Manley said he hopes Wednesday’s vote in the Senate to codify abortion rights, even if doomed, will show the public where senators land on the issue and help “focus attention and remind Democrats of the need to get out and vote this November.”

Protests target justices in their neighborhoods

Americans angry at the potential overhaul of abortion rights have been protesting outside the homes of conservative Supreme Court justices for the past four days.

Protesters held a vigil outside of Justice Samuel Alito’s home Monday night in Northern Virginia with signs and banners. They also showed up in front of the homes of Kavanaugh and Chief Justice John Roberts in Maryland over the weekend. 

The Senate passed a bill Monday that would extend security protection to the justices’ family members, though protests don’t show any signs of slowing down.

ShutDownDC, the organizers of the vigil outside Alito’s home, tweeted Tuesday: “This evening the #SaveRoe drumbeat continues. We’ll post details soon but plan to be at the Capitol to witness the vote on the #WomensHealthProtectionAct.” 

The Hill’s Alex Gangitano and John Kruzel spoke to political analysts for their takes on whether protests could become violent amid outcry from politicians: Read here.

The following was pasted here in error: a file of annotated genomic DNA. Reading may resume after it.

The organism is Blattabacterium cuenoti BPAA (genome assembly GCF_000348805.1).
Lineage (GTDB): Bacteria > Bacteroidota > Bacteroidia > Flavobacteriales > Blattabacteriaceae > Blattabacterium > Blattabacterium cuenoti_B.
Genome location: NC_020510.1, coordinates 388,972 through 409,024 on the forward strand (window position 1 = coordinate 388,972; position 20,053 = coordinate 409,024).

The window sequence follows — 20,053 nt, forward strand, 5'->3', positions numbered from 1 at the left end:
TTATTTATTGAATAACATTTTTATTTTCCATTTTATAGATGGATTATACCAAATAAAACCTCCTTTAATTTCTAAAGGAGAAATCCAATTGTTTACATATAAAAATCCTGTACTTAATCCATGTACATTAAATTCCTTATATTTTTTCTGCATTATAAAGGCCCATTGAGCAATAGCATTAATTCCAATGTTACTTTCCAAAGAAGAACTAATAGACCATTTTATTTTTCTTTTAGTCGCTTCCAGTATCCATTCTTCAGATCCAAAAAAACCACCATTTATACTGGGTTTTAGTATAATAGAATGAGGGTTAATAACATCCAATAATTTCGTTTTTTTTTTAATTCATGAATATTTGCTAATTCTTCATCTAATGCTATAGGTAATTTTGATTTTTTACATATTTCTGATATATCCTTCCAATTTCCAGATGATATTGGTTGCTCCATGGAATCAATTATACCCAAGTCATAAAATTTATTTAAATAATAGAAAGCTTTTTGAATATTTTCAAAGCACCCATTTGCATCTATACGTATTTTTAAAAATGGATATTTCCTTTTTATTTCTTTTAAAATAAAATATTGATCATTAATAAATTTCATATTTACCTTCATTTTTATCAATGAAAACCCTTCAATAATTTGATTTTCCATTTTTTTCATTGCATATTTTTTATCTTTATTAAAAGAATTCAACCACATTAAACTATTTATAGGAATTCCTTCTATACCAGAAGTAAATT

TRUMP LOOMS OVER PRIMARY DAY

Former President Trump is hoping to secure more political wins on Tuesday with candidates he has backed duking it out in primaries in Nebraska and West Virginia.

The states are holding the third round of nominating contests this year — following Texas, Ohio and Indiana — in the lead-up to the November midterms.

The winners will offer some clues on what we might expect to see this fall. The Hill’s Tal Axelrod has a rundown of the top five things to watch.

  • NEBRASKA: Trump-backed businessman Charles Herbster is locked in a tight GOP gubernatorial race against University of Nebraska Regent Jim Pillen (the favorite of outgoing Republican Gov. Pete Ricketts) and state Sen. Brett Lindstrom (backed by several local leaders). The winner Tuesday will be the clear favorite in November.
  • WEST VIRGINIAGOP Reps. David McKinley and Alex Mooney are in a battle to stay in Congress under a newly-consolidated district. It’s the first incumbent-vs.-incumbent GOP primary of the 2022 cycle. West Virginia Gov. Jim Justice (R) and Sen. Joe Manchin, a conservative Democrat who is wildly popular in his home state, have thrown their support to McKinley, who has been in Congress since 2011. Trump, meanwhile, opted to endorse Mooney, who took office in 2015.

House Democrats’ campaign arm unionizes

The Democratic Congressional Campaign Committee (DCCC) announced Tuesday they have formed a union, now the largest collective bargaining unit in the Democratic Party.